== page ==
Day 5: Fly to Vinson base camp, establish base camp.
Day 6: Climb to Camp 1, establish camp.
Day 7: Rest in Camp 1 and review fixed line climbing techniques.
Day 8: Climb to Camp 2 and establish camp.
Day 9: Rest in Camp 2; evaluate weather conditions for a summit attempt.
Day 10: Summit day! We climb the glaciated slopes to the summit ridge, and then traverse the ridgeline to the highest point in Antarctica. Return to Camp 2 for the night.
Day 11: Descend from Camp 2 to Vinson Base Camp, spend the night at VBC.
Day 12: Fly back to Union Glacier Camp this day.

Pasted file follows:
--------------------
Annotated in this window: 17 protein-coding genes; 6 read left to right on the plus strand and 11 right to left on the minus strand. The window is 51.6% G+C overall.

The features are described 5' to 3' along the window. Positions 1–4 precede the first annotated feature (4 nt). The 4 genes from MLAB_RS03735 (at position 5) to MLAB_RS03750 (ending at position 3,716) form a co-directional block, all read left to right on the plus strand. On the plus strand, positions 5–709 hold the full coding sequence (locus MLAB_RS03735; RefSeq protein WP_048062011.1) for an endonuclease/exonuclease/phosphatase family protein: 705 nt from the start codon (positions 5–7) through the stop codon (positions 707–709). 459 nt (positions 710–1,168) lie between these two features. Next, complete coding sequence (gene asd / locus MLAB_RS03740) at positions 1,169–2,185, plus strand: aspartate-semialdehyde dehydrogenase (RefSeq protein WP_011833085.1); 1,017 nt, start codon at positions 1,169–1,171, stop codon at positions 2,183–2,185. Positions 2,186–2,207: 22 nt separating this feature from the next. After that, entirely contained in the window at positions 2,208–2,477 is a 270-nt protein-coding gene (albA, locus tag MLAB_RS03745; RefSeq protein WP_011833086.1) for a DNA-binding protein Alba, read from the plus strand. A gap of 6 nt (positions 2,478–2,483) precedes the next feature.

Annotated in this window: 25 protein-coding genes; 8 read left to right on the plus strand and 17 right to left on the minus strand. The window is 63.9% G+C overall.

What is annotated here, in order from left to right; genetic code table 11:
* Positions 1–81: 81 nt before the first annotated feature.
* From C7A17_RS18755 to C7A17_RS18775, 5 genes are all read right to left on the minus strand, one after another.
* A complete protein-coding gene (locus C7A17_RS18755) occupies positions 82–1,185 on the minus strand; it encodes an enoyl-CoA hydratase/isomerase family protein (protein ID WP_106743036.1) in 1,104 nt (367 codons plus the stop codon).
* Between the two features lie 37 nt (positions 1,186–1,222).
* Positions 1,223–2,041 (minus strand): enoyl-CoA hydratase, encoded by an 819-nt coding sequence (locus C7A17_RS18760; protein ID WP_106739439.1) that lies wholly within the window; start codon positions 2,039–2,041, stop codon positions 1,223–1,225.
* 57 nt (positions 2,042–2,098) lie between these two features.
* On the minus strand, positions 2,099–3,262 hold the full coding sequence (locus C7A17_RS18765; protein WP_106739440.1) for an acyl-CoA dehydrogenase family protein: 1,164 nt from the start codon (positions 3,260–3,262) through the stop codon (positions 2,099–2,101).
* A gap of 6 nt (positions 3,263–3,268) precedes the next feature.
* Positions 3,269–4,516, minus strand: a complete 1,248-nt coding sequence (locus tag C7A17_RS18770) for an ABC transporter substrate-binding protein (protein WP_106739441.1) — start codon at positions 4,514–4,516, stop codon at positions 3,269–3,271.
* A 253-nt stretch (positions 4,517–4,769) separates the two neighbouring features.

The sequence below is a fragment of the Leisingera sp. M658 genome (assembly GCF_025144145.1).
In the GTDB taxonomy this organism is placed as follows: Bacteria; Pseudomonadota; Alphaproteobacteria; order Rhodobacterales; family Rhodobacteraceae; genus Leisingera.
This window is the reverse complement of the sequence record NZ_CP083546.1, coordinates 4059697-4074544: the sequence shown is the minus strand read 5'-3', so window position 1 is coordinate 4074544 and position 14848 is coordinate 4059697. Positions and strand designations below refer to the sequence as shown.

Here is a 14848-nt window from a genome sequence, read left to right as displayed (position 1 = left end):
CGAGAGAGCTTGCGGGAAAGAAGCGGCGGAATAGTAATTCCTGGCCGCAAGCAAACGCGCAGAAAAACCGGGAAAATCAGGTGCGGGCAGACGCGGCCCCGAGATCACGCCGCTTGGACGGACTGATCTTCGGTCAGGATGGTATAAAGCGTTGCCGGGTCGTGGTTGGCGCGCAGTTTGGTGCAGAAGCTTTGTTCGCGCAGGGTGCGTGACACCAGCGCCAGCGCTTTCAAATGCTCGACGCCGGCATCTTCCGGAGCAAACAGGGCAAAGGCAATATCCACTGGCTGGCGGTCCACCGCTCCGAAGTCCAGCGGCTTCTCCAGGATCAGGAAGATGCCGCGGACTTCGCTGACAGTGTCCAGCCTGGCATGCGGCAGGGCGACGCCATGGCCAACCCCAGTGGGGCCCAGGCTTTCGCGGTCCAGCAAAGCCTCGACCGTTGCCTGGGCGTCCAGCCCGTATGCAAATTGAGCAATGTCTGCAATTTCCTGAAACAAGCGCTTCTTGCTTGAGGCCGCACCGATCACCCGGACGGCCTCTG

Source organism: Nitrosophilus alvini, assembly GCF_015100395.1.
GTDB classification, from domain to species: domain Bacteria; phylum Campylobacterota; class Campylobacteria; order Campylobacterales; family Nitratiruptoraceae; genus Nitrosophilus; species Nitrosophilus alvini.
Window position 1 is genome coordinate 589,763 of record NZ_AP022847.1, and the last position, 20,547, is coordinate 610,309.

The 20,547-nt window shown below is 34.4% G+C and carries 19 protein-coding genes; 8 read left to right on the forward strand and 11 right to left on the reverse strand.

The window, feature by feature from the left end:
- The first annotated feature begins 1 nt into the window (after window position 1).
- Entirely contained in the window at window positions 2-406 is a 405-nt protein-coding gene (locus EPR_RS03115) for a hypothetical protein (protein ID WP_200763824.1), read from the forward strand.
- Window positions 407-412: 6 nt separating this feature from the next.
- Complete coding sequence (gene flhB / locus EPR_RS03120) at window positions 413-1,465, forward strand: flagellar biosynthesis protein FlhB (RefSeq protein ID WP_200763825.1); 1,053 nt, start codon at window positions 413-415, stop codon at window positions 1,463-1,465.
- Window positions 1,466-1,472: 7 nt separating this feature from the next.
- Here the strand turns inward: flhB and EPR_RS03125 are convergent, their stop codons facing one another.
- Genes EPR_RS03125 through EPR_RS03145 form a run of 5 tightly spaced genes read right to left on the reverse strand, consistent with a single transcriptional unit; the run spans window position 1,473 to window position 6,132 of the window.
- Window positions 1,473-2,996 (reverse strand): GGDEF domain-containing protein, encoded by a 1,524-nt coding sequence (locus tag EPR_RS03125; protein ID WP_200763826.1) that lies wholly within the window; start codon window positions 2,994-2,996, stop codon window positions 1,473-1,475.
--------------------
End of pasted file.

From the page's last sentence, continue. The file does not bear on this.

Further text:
Day 13: Fly from Union Glacier Camp to Punta Arenas.
Day 14: Sightseeing and preparations to return home from Punta Arenas.
Day 15: Depart Punta Arenas for home.
Days 16-21: Extra days in case of bad weather or flight delays – we strongly recommend booking a changeable return flight for ~5 days after the scheduled departure day (Day 15) to accommodate any unexpected expedition itinerary delays.
Mount Vinson climb
- December 16 – 30, 2023
- December 28, 2023 – January 11, 2024
- January 8 – 22, 2024
Deposit: USD 10,000
NOTE: The prices are based on fuel costs as of April 20, 2022. We reserve the right to revise our prices in the event of significant increases in the price of aviation kerosene and aircraft charter rates.
- Round trip flights from Punta Arenas to Antarctica
- All flights within Antarctica to reach Vinson base camp and back
- All accommodation and services while in Antarctica
- All meals in Antarctica
- All team equipment (tents, ropes, cooking equipment, etc.)